By that time, however, the bulk of the damage has been done. Nearby schools are in lock-down, business are closed, streets blocked off, responders dispatched, traffic disrupted and what might have been an otherwise productive and uneventful day goes to Hell for countless people.
OK, so we’re doing all we can with Device Identification and Detection, so more of that won’t help.
Maybe people should just stop being so paranoid — geez, it’s just an old shopping bag.
A wise person said, “Just because you are paranoid doesn’t mean that they aren’t out to get you.”
So many cliché’s come to mind … better safe than sorry for one, and the boy who cried Wolf for another.
As soon as the collective paranoia of ‘the people’ subsides to a point where they no longer feel terrorized every place they go, their fear starts to morph into complacency.
Not to worry, however, some other crazy person with or without an agenda will feel the lull and will put some bang in a bag on a bus and re-stoke the fires of fear for another round.
The question is not in whether the cycle repeats, merely how often.
So — to stop acting like paranoid sheep doesn’t provide a solution, merely a brief reprieve.
How about tougher penalties for causing such incidents?
Sounds like good common sense to me!
WRONG – for a number of reasons.
It would be difficult to imagine the number of charges that could be brought to bear on an offender under existing law. Felony and misdemeanor charges could range from inciting public panic to assault or manslaughter if anyone affected is injured or killed. It’s safe to say that if Fifteen to Life doesn’t scare them, Twenty-Five to Life, or even Life WOP won’t be a deterrent.
The ugly head of Unintended Consequences is showing more lately, as laws intended to prosecute terrorists, gangs and organized crime are turned against ‘ordinary’ citizens.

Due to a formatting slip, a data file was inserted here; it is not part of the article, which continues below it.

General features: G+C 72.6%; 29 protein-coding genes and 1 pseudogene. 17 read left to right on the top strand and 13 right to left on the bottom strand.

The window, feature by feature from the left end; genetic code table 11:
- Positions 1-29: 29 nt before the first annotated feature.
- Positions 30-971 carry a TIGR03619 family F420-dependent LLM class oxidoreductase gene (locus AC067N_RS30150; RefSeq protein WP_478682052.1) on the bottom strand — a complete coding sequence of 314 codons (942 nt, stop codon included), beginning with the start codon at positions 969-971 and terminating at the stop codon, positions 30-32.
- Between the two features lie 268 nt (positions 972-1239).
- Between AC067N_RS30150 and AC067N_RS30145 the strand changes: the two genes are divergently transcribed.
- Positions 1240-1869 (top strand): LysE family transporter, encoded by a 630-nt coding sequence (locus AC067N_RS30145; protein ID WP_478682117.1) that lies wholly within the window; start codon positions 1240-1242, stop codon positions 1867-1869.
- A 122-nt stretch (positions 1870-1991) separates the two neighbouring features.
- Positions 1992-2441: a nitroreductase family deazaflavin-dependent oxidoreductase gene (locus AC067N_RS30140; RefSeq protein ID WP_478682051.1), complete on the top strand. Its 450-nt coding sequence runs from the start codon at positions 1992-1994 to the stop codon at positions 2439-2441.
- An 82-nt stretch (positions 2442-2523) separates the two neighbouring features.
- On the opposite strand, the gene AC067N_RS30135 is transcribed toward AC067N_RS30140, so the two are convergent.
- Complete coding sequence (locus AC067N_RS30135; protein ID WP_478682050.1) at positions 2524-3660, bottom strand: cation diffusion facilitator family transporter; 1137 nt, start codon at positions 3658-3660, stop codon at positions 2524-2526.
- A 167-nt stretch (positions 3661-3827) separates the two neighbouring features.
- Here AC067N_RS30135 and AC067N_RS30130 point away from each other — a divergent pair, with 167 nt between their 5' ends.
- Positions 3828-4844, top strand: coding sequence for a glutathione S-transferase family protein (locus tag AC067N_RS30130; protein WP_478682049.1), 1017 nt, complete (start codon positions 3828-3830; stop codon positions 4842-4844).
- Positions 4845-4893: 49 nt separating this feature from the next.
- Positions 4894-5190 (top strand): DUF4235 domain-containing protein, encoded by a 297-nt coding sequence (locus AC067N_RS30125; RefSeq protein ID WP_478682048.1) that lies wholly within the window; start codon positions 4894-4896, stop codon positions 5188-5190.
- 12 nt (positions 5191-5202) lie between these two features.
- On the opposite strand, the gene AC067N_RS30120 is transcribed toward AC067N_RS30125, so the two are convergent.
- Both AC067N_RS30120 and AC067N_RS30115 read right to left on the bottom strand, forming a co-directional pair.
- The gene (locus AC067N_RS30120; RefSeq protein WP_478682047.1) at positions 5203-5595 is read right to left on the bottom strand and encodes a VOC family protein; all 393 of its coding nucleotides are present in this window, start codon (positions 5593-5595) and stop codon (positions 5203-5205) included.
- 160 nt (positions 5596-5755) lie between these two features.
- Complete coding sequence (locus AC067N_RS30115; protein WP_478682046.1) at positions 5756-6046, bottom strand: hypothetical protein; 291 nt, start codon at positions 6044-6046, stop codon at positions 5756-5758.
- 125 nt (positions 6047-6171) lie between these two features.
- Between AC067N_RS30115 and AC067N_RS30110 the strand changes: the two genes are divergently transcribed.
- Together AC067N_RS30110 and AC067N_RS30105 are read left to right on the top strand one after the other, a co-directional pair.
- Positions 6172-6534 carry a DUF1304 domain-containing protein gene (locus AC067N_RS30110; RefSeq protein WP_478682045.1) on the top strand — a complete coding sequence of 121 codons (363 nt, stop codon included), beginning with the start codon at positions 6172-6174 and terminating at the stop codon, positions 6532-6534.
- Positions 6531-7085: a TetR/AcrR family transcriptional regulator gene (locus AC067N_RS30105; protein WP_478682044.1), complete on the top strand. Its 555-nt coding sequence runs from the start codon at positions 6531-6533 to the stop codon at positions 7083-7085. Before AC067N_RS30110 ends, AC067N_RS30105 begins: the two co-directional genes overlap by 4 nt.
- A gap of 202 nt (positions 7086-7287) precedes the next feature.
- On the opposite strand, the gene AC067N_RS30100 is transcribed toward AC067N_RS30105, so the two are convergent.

Maybe not right away, but at some point some poor schmuck actually will leave his briefcase, or UPS package in a lobby, or on a bus or train. Circumstances will be such that a prosecutor or politician (redundant) with an agenda will turn the law against said schmuck, who was just a regular guy on his way to work.
So it doesn’t look like the solution is going to be more laws.
One plane crash doesn’t change the fact that flying is statistically the safest way to travel.
Likewise, One crazy person, killing Twenty Six people in a school doesn’t change the fact that our primary and secondary schools remain statistically, the safest place for your child to be.
In spite of that, however, the actions of a single psychopath have spurred cries for everything from unenforceable gun bans, to armed guards in all schools, at an annual cost of Tens of Billions.
Only a few, isolated incidents of genuine threat have put us forever at the mercy of forgetful people who innocently leave briefcases, bags, boxes and bottles scattered about on benches, buses and other suspicious places. Add to this pranksters, genuine psychopaths and the usual assortment of crazy or stupid people and Iron Man would be reaching for the Xanax.
I know that asking the Media to exercise some restraint in wielding their newly obtained “tabloid status” is fruitless, so I’m out of workable answers, assuming there are any, which I am assuming there are not.
What are your ideas — have we already lost this battle to the terrorists, or can we break the cycle?
Let me know your thoughts below.
And that’s the question from Egg Manor,
(aka The house of perpetual construction.)
<– his mark